In the 1970s, Western North Carolina was the cradle of an artistic movement known today as the Blue Ridge Realists. The works of the 10 men who represent this movement are being shown together for the first time at the Hickory Museum of Art in the Shuford Gallery.The exhibit opened in December; an opening reception is planned for Jan. 25. All events are free. The exhibit runs through March 10.The artists are Bob Timberlake, Ward Nichols, Cotton Ketchie, Jack Greenfield, Phillip Philbeck, John Furches, Gary Freeman, Richard Oversmith, Scott Boyle and Frederick Craig Franz.The Blue Ridge Realists’ art is based on the innate appeal of rural life and was first inspired by 20th-century realist Andrew Wyeth. Later, such influences as American tonalism, impressionism and modern regionalist schools were important to the group. A co-mingling of these influences allowed the Blue Ridge Realists artists to originate their own individualistic styles. A founding member of the Blue Ridge Realists movement, Bob Timberlake, lives in Lexington, where he has a studio and gallery. On the advice of artist Andrew Wyeth, Timberlake made the decision to become a full time artist in 1970. His first three solo exhibitions at New York’s prestigious Hammer Galleries were sold out days before their openings. He has held numerous solo museum exhibitions around the world, and he designed the first Christmas stamp for the U.S. Postal Service.Also a co-founder of the Blue Ridge Realists movement, artist Ward Nichols has painted western North Carolina rural landscape for longer than 40 years. Nichols says “documenting the rural structures of the Appalachian region remains an obligation to record a passing lifestyle.” His incomprehensively detailed paintings draw viewers to lean into the art to look at the fine precision. Nichols lives near Asheville, where he has a gallery.A member of the original group of Blue Ridge Realists, North Carolina native and award-winning artist “Cotton” Ketchie has been preserving the rural beauty and heritage of his beloved state for nearly thirty years. His travels have taken him on the back roads of all 100 counties. He and his wife own a gallery in Mooresville.Born in 1933, Jack Greenfield of Kings Mountain, is a first-generation artist in the Blue Ridge Realist movement. A self-taught artist, he would spend his lunch hour studying the old masters’ paintings at the National Gallery of Art. He spent nearly two decades perfecting his technique when, in 1979, he completed what he considers his first professional painting.Phillip Philbeck of rural Rutherford County paints mountains, rolling piedmont and coastal views. He enjoys the surroundings in which he grew up and is inspired to paint its farms, streams, ponds, coast or anything to which he feels an emotional attachment.John Furches of Elkin is best known for his ability to depict the relationships of color and nature in rural landscapes and still lifes. He has tried many different media but always come back to watercolor.Gary Freeman is a painter and printmaker known for his Carolina landscape, nature and architectural studies. He discovers his images as he drives the rural roads or walks the land near his home in Cherryville.Richard Oversmith’s purpose in painting is to provoke the viewer to interact with his pieces. The natural beauty of Western North Carolina is the inspiration for his impressionistic landscapes.Scott Boyle of rural Gaston County is a landscape artist painting in oils and is a promoter of plein air painting. Now, a recognized part of the Blue Ridge Realists school, he continues the tradition of the great 19th-century painters who used open air painting as an indispensable tool to produce more meaningful works. Frederick “Craig” Franz’s lives in Avery County at the foot of rugged Grandfather Mountain and the National Forest that borders its southern flank. Working primarily in soft pastels, his award winning paintings are created both plein air and in the studio.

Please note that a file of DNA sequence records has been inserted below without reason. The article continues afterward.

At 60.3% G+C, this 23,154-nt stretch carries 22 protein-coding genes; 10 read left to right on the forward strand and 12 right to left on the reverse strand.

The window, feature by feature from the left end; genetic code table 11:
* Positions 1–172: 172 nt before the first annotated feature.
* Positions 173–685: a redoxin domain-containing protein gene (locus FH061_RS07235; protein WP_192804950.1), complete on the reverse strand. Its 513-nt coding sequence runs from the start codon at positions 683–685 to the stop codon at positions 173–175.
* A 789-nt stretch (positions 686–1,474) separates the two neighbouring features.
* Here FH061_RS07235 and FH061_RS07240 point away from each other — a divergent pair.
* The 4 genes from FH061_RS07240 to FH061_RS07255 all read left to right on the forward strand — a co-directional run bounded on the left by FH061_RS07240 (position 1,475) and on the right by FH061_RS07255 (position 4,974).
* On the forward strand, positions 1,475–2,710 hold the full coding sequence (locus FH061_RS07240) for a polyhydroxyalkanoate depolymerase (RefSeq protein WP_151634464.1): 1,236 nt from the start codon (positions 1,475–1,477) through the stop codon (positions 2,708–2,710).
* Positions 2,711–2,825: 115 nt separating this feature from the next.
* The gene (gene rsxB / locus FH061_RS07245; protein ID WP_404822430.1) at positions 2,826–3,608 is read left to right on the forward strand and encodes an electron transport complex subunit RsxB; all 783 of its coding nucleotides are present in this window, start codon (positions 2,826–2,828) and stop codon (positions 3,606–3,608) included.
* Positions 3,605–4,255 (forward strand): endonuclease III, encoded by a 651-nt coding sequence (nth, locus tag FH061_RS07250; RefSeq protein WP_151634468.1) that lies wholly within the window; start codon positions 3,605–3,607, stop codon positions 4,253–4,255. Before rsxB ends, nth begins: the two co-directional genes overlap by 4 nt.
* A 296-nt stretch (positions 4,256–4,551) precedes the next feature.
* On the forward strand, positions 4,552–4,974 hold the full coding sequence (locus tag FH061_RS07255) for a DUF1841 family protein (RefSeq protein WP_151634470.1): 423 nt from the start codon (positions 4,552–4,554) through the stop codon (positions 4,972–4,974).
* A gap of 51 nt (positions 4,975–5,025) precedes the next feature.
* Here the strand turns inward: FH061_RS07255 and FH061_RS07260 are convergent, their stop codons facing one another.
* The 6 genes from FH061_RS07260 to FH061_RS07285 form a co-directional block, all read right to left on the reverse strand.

Friday, Jan. 04, 2013
Art of Blue Ridge Realists brought together for Hickory exhibit
10 artists, including Bob Timberlake and Cotton Ketchie, shown in Hickory exhibit
Cotton Ketchie, shown with his painting "Lake Norman Patriot," has a studion in Mooresville.
Jack Greenfield's watercolor paintings will be on display through March in Hickory.
Works by artist Scott Boyle of Gaston County are part of an exhibit in Hickory featuring the art of the Blue Ridge Realists.
North Carolina artist and furniture designer Bob Timberlake is one of the Blue Ridge Realists featured in the exhibit.
Want to go? The Hickory Museum of Art is located in the SALT Block, 243 Third Ave. N.E., Hickory. Admission is free. For information go to HickoryArt.org or call 828-327-8576.
Betty Stone is a freelance writer. Have a story idea for Betty? Email her at email@example.com.
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